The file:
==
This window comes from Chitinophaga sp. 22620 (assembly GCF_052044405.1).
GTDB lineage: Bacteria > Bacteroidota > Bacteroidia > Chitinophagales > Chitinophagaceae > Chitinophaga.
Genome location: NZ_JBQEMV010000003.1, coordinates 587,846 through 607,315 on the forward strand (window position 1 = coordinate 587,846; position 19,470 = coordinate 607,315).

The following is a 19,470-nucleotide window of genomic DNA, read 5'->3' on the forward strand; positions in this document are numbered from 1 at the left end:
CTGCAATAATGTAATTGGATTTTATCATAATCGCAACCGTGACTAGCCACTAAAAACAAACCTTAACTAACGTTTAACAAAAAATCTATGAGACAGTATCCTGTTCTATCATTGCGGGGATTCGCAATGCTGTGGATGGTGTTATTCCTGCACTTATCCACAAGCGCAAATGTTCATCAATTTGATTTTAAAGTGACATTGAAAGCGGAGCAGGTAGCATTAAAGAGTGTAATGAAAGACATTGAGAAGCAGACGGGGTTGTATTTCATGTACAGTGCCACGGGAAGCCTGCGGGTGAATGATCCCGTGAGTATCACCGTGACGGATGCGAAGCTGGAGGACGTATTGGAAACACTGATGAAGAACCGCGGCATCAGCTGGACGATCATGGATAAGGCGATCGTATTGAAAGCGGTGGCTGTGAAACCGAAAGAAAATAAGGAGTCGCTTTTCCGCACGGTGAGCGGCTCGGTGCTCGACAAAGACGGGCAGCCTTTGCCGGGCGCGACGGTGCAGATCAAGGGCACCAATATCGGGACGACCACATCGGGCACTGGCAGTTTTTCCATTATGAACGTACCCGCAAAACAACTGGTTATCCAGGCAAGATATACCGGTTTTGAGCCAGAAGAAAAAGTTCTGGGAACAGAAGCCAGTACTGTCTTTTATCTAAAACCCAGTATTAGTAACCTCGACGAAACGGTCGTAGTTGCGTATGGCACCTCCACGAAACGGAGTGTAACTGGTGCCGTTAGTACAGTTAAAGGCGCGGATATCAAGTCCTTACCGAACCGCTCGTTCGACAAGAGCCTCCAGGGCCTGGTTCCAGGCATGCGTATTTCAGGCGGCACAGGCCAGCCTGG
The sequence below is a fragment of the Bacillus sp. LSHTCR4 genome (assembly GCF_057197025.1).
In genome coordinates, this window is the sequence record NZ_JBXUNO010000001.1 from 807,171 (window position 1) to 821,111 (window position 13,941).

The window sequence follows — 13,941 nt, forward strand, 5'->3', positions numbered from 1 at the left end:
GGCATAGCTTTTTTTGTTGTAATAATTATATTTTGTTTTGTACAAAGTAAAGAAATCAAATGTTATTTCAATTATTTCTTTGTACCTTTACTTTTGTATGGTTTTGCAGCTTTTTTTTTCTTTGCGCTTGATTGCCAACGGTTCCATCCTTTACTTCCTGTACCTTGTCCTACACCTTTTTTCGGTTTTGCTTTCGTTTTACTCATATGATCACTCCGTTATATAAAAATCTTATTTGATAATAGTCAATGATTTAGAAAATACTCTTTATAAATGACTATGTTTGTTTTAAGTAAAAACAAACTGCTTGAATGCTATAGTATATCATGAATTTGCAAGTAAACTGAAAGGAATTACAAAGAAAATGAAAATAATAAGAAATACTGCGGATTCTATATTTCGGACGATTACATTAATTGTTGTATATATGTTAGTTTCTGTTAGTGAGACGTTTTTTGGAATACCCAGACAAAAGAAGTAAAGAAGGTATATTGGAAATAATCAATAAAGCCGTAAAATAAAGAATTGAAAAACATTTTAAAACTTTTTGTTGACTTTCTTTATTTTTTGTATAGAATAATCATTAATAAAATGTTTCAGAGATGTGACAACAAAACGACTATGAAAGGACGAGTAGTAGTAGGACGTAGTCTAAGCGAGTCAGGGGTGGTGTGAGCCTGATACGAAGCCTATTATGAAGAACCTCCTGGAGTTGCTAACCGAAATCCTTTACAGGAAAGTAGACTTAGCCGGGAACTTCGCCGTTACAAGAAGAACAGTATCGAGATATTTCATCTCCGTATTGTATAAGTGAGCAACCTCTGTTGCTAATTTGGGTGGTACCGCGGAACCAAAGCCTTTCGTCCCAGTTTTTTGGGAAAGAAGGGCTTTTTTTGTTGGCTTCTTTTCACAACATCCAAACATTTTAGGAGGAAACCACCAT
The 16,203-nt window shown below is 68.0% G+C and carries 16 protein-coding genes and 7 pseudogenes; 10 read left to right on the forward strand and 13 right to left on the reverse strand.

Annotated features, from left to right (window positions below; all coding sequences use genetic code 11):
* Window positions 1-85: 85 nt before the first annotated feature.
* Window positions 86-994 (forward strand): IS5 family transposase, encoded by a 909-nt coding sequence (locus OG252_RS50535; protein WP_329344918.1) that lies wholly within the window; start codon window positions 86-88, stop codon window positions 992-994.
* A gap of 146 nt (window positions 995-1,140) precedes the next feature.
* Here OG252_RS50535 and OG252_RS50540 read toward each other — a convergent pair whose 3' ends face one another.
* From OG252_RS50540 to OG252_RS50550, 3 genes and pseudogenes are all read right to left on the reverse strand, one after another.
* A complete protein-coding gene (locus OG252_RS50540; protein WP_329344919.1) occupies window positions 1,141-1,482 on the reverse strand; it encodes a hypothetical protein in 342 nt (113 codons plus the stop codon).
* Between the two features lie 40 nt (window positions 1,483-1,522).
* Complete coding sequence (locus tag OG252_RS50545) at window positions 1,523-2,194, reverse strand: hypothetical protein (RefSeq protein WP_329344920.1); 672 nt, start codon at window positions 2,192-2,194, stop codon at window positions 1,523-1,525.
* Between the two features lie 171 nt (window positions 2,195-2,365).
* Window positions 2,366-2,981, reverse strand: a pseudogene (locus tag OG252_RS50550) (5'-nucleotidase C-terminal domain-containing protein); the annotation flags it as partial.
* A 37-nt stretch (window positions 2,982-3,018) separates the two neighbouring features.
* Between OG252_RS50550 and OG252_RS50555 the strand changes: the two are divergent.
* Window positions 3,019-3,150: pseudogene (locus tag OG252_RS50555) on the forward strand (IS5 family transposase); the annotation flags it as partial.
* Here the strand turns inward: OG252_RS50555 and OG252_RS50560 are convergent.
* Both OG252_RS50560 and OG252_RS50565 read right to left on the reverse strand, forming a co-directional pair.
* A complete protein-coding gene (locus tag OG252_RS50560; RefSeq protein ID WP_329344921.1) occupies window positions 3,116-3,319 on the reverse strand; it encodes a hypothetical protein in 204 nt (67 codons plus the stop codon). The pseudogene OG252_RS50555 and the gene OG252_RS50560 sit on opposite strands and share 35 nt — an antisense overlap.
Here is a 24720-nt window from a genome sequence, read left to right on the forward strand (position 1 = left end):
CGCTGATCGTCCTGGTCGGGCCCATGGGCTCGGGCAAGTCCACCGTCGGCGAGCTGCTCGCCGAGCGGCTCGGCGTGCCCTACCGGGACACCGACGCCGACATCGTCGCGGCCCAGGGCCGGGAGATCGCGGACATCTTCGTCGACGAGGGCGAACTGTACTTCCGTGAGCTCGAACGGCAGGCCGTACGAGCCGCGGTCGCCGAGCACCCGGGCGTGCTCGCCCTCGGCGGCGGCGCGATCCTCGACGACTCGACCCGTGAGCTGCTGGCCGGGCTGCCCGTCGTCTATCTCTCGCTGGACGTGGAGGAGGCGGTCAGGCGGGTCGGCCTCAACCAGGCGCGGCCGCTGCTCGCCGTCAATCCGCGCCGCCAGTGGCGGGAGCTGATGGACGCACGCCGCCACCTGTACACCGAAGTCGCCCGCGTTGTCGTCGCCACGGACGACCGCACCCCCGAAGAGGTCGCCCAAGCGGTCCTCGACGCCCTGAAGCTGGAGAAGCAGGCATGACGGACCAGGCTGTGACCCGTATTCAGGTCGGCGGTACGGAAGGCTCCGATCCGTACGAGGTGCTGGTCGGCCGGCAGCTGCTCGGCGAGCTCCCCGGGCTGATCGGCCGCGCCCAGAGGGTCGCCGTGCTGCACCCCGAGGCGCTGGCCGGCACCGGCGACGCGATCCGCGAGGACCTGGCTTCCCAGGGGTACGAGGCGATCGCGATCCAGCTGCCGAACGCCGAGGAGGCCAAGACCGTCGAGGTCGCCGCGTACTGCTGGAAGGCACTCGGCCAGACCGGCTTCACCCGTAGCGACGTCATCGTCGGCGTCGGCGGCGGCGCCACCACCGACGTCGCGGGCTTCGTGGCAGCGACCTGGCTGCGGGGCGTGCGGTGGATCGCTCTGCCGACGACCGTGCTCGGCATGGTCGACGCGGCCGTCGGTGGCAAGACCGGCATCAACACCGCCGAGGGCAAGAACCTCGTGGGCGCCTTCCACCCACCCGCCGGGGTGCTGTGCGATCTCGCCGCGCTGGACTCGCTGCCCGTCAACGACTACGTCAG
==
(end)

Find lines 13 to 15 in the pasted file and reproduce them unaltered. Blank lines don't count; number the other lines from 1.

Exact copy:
* Window positions 86-994 (forward strand): IS5 family transposase, encoded by a 909-nt coding sequence (locus OG252_RS50535; protein WP_329344918.1) that lies wholly within the window; start codon window positions 86-88, stop codon window positions 992-994.
* A gap of 146 nt (window positions 995-1,140) precedes the next feature.
* Here OG252_RS50535 and OG252_RS50540 read toward each other — a convergent pair whose 3' ends face one another.